Accreditation group gives thumbs up to animal-care program

By Robert Sanders,Public Affairs


Helen Diggs, squirrel

Helen Diggs, director of the Office of Laboratory Animal Care, oversees the care of Newton and 40,000 other animals. The office was accredited for its “excellent veterinary care.”
Jane Scherr photo

18 April 2001 | The campus’s animal care and use program has been accredited for another three years by the international organization that maintains the “gold standard” for the humane care of animals used in teaching and research.

Three representatives from the Association for Assessment and Accreditation of Laboratory Animal Care International, known as AAALAC, spent two days on campus last fall inspecting facilities, poring over records, and assessing the review and oversight process for all animal studies. They notified the campus last month that its accreditation had been extended for another three years, and commended its “excellent veterinary care” and “excellent core animal facilities and accommodations for unusual species.”

“This makes us feel proud of our institution, our animal care and the effort we have been putting into the program,” said veterinarian Helen Diggs, director of the campus’s Office of Laboratory Animal Care. “We have a program we can stand behind.”

In a letter to the campus, the accrediting group’s associate director and veterinarian Kathryn Bayne called the continued accreditation “a major achievement.… AAALAC accreditation is a symbol of quality and a way of demonstrating accountability for animal welfare.”

“In what must be unique for an academic institution of the size and complexity of UC Berkeley, for the third site visit in a row AAALAC was left with not even a single suggestion for improvement,” said Richard Van Sluyters, professor of optometry and chair of the campus’s Animal Care and Use Committee, which reviews all proposed uses of animals in research and teaching.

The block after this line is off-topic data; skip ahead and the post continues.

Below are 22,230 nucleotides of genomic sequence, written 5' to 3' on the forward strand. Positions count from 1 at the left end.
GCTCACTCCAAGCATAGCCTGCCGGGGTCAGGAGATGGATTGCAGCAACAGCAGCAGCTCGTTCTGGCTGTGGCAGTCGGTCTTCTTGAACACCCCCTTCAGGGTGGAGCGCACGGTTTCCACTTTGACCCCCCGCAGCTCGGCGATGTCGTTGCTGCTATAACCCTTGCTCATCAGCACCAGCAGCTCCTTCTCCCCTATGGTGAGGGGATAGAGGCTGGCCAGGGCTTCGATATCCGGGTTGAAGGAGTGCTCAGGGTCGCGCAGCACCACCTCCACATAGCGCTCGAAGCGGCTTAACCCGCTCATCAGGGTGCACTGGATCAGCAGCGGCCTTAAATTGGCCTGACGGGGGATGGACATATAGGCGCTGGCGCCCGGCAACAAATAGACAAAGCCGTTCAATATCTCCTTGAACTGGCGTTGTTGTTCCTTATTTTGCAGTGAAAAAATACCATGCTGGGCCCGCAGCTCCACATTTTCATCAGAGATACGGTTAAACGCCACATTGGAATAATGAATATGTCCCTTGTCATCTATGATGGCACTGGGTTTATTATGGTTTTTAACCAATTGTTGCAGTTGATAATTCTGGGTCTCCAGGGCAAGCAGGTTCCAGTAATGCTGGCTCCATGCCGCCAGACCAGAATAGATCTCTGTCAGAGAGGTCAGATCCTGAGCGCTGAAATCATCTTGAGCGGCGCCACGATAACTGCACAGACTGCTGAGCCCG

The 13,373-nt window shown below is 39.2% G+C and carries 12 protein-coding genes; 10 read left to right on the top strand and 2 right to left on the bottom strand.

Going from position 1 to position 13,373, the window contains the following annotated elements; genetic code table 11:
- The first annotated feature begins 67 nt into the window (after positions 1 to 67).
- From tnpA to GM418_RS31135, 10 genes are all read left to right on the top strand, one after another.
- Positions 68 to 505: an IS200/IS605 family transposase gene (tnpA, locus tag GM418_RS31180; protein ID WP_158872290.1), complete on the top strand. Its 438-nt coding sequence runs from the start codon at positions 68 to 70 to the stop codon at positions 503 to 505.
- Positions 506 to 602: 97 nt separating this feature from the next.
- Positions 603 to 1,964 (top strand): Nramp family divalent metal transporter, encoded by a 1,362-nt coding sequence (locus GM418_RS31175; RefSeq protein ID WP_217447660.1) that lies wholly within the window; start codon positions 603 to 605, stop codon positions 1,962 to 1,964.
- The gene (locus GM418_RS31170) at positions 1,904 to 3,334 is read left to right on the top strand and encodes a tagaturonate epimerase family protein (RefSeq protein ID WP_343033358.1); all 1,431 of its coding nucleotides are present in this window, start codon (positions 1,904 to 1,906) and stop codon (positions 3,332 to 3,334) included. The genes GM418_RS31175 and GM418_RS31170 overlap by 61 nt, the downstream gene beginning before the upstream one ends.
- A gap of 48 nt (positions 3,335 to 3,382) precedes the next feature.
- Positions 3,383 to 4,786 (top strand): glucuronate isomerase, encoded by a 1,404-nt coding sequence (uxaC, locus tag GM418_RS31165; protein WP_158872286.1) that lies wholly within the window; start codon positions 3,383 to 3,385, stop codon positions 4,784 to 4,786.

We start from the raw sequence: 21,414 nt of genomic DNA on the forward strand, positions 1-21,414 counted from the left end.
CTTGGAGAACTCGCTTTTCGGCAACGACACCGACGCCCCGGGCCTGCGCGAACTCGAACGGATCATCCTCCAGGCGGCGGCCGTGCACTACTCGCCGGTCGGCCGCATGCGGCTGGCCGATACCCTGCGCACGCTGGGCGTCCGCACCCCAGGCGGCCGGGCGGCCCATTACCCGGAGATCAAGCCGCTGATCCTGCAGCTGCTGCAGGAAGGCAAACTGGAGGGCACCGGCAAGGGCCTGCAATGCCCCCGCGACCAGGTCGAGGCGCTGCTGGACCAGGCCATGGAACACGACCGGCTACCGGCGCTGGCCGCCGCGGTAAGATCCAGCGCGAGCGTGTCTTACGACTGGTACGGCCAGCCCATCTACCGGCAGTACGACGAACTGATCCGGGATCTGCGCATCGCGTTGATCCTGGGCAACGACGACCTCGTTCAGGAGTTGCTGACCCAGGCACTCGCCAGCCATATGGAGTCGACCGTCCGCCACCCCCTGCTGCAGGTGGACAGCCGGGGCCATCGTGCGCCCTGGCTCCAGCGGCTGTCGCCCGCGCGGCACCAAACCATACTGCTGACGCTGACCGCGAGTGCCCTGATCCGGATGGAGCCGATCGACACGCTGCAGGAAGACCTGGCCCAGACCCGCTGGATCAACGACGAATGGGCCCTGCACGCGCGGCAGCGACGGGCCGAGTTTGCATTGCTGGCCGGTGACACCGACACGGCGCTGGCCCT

“Our students, faculty, staff, alumni and administration can be proud that UC Berkeley is a recognized leader in maintaining the highest standards of animal welfare.”

Berkeley has had the organization’s seal of approval since 1994, the year it first applied after a complete reorganization and consolidation of campus animal care.

“The campus went from being unaccredited 10 years ago to a status today where people want to visit to see how our system works and what a good animal care program looks like,” Diggs said.

She credits improved training for the “excellent” ratings. Educating researchers and her own staff about the value of maintaining the accreditation group’s standards, which are higher than the minimum required by federal law, and showing them just what accreditation means, was critical.

“Our administrators, investigators and staff are not content with a program that is just ‘good enough’ — they insist on us running a superlative program and being totally accountable,” she said. “Our program is so good because we have exceptional animal care staff who love what they do.”

Diggs’ office oversees about 40,000 animals on an average day. Fifty percent are mice and 40 percent are cold-blooded animals, such as amphibians, fish and reptiles. Nine percent are other rodents — rats, hamsters, guinea pigs and wild rodents — while the remaining one percent is comprised of rabbits, cats, non-human primates, coyotes, hyenas, birds and invertebrates, such as sea slugs.

For more than 35 years, the scientific community has voluntarily participated in the accreditation program. Accreditation is given to organizations and companies using animals in research, teaching or testing, and awards that exceed the minimum standards for the care and use of laboratory animals established in federal regulations and policy. More than 630 institutions around the world have received accreditation.

“Earning accreditation demonstrates an institution’s commitment to responsible animal care and use,” said John Miller, executive director of international association. “Accreditation is a symbol of quality, and assurance that when animals are used to advance medicine and scientific progress, their well-being is protected. At the same time, it enhances the overall quality of science and promotes the validity of research in which animals are used.”

“If the Office of Laboratory Animal Care and Animal Care and Use Committee are doing their jobs, there should be little or nothing for outside investigators to discover,” said Van Sluyters.


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